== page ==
Deferred stylesheets - take 3

A recent blink-dev intent and ensuing discussion got me thinking about the current ways we load styles.

This was heavily discussed in the past (#1, #2), but those discussions seemed focused on one case, where I think we can benefit from a more holistic discussion.

AFAIU, we have a few different cases for styles loaded today:

  1. Critical CSS - required for the page’s initial rendering. Should block rendering.
  2. Non-critical CSS - needed for the current page’s hidden parts. May or may not need to block the rendering of those hidden parts.
  3. Non-matching CSS - not required for current page unless conditions change. (e.g. print)

(1) is implemented through regular style links today, and currently (at least in Chromium), blocks the rendering, but not the HTML’s parsing. One side effect of that is that async scripts defined after the style (with no blocking scripts in the way) can still execute before the stylesheet finished downloading, enabling interesting loading patterns. The intent above wants to change that, in order to reduce code complexity, but at the expense of those patterns.

(2) can be implemented in multiple ways. One such way is to have the style links be embedded in the body, right above the content which they impact. Another is to use script-driven CSS loading patterns. Those 2 approaches have different characteristics. The former blocks the parser (at least in Chromium[1]), meaning that async scripts defined after it will not run before it finished loading. On the other hand, it also means that it will block rendering of everything below it. The latter approach doesn’t impact rendering at all, until the style finished loading, so can result in FOUC, but on the other hand, might be faster, as parsing is not paused.

Seems like it would be good to document:

  • The use-cases for running async scripts while styles are loading
    • If it’s just for timing out blocking styles, maybe we can come up with a better API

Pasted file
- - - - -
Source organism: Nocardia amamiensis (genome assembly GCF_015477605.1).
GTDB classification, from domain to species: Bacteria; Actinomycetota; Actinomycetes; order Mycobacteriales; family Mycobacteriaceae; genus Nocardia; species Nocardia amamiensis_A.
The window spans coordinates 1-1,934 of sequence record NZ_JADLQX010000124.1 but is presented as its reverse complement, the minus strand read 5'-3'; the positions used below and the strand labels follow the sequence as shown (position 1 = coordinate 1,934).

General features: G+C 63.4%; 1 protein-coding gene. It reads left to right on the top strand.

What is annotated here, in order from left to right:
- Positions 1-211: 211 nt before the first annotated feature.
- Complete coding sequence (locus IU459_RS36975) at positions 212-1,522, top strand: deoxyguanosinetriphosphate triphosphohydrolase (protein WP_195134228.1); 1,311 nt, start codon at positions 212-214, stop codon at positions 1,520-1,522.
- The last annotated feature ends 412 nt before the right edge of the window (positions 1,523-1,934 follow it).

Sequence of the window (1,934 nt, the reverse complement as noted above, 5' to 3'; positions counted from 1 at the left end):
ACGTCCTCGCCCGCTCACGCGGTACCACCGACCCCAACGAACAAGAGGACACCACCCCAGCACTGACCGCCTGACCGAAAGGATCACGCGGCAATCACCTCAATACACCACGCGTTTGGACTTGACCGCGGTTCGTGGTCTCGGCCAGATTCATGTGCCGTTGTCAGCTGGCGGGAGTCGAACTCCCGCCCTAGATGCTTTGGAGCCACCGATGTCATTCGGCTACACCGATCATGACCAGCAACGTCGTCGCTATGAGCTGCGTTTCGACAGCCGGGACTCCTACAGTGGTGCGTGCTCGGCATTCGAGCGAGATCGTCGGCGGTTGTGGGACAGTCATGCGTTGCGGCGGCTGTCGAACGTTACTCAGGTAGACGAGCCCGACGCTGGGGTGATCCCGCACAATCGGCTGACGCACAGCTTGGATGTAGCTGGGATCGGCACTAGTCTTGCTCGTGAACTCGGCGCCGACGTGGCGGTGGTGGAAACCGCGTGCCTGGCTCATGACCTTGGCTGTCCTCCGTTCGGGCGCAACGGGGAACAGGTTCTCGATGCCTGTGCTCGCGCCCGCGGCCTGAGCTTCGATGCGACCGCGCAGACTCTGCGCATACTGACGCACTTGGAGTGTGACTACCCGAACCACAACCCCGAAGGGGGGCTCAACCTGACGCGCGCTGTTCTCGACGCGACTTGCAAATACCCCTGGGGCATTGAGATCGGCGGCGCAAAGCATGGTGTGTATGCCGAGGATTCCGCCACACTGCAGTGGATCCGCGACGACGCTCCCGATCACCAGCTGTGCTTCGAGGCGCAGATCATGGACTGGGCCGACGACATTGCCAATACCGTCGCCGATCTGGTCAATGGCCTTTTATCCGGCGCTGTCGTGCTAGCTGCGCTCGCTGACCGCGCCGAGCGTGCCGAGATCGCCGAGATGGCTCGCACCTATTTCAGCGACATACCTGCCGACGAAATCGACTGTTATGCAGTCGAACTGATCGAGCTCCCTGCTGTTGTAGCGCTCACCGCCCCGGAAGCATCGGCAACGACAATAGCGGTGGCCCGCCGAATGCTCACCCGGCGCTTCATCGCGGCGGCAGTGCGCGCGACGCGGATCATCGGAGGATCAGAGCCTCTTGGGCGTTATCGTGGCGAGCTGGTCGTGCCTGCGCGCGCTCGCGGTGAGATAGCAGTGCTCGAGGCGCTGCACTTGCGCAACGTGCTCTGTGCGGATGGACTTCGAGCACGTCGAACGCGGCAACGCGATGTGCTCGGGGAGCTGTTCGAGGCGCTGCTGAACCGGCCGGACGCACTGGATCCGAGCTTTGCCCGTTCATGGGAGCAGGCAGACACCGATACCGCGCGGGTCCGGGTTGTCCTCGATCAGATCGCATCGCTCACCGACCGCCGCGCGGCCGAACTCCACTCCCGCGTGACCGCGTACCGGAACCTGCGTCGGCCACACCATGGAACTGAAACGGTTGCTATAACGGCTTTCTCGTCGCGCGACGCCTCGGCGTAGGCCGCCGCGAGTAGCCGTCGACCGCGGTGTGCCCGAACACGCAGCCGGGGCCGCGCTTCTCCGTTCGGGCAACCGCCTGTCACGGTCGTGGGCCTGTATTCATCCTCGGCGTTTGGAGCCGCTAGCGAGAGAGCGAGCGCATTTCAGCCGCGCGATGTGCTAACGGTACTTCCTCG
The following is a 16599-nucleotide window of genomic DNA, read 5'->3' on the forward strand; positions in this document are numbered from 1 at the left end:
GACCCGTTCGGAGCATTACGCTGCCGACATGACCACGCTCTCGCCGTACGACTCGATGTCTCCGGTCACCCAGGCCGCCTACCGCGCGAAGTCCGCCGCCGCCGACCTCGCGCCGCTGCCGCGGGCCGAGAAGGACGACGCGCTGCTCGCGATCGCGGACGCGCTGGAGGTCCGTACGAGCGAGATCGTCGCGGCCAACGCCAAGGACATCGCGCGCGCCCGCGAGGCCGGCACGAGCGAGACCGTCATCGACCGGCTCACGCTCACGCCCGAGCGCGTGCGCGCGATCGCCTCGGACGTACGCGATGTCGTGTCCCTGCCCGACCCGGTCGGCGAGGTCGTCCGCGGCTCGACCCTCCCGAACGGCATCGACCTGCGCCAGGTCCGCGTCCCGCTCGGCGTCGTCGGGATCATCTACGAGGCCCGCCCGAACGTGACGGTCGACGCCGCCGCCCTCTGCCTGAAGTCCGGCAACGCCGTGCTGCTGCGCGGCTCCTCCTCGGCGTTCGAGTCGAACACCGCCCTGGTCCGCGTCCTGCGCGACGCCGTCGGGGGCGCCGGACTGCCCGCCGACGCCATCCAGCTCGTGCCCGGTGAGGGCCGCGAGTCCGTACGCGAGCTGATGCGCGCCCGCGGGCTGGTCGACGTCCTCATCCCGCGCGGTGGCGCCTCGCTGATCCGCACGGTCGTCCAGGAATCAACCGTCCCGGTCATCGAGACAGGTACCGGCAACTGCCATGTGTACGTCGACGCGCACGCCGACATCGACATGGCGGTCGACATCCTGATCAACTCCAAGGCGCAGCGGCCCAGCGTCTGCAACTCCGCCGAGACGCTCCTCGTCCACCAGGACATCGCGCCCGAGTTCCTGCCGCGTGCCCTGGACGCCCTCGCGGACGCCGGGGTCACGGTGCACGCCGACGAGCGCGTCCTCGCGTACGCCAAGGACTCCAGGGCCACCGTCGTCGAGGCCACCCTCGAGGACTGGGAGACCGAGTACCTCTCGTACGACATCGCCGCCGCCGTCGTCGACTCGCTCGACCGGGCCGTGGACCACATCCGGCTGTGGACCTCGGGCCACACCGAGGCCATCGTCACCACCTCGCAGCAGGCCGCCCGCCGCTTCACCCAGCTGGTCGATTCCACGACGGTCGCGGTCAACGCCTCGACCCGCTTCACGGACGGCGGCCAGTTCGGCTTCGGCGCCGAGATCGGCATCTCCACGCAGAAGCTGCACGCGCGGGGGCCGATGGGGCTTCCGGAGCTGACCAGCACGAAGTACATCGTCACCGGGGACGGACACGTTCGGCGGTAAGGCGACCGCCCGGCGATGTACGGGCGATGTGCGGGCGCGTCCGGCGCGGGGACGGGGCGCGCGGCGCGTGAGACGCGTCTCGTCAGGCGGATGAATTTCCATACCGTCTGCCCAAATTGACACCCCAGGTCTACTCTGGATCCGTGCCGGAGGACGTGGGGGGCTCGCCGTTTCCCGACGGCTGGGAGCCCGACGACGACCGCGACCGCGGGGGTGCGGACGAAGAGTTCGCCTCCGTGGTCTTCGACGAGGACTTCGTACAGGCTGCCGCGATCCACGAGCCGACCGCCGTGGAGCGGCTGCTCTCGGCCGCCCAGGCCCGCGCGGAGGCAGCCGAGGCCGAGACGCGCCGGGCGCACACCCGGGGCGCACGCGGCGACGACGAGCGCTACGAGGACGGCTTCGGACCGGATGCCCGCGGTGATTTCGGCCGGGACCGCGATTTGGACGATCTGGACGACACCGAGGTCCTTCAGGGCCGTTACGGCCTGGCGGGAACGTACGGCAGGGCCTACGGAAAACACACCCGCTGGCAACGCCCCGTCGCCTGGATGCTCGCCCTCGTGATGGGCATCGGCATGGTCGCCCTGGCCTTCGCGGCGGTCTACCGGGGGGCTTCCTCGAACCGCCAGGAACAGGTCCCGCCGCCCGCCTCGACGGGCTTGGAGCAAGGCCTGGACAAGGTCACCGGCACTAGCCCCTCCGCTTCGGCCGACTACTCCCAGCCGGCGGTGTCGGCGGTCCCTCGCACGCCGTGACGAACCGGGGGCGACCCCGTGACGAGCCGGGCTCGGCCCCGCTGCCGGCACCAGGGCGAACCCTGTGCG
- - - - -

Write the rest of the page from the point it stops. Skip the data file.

• The use-cases for non-critical styles that shouldn’t block rendering at all
    • AFAICT, that’s the use case for deferred stylesheets beyond the current in-body behavior, but it’s not clear to me what it is…

[1] Browsers disagree on many things related to style loading. It would be good to try and coalesce behaviors here, but that may be a tangent.

Thanks for starting this discussion. My use of non-blocking styles include:

  • Content below-the-fold that cannot be seen by the user initially.
    • This should block if the user scrolls to the content before the stylesheet is loaded however.
  • Content that is not visible to the user until after an interaction. For example content that is inside of a closed summary/detail. Or content that is for another “page” that will be displayed via SPA routing.
  • Similar to above, content that requires JavaScript to have loaded, for example design system components. I might do something like opacity: 0; transition opacity; in the blocking main stylesheet and then set opacity: 1 in the non-blocking sheet.
  • Less common, but occasionally I have divided stylesheets into critical, such as page structure and sizing values (margin, opacity), and less critical such as colors, border radiuses and box shadows.

Those are helpful use-cases for “deferred styles” that don’t match the in-body style behavior. Thanks for that!

Trying to sum up responses from Twitter here:

  • Font loading for external font providers (like Google Fonts) requires loading CSS that then loads fonts.
    • Loading fonts late triggers layout shifts, which is bad (bad CLS scores). But blocking the entire rendering on styles that just fetch fonts is also bad (bad FCP scores).
    • The font-loading CSS’s desired blocking behavior depends on the defined font-display, but the browser doesn’t know that ahead of time.
  • Links in the body can be hard to maintain.
  • There are performance benefits to running scripts in parallel to style download regardless of the specific “timeout” functionality.
  • Blocking the parser is not great. FOUC is arguably worse…

Reflecting on all the above:

  • It seems like there are strong use-cases for deferred styles, which shouldn’t block rendering at all. Today’s patterns to do that work, but are clunky. Having a direct syntax for it would be helpful.
  • Font loading is broken.
  • Supporting deferred styles won’t help avoid the parser blocking behavior, as some styles need to avoid FOUC
  • What Chromium does today for in-head styles is to block rendering without parsing. That significantly complicates the rendering code.
    • Is there a third option?
  • We could provide opt-ins to stylesheets that indicate that their styles are not referred to by following scripts, and therefore their download shouldn’t block those scripts. That wouldn’t solve the complexity issues around continuing to parse without rendering. I’m also not sure that is something developers can easily predict (but maybe tools can help us, if it’s beneficial).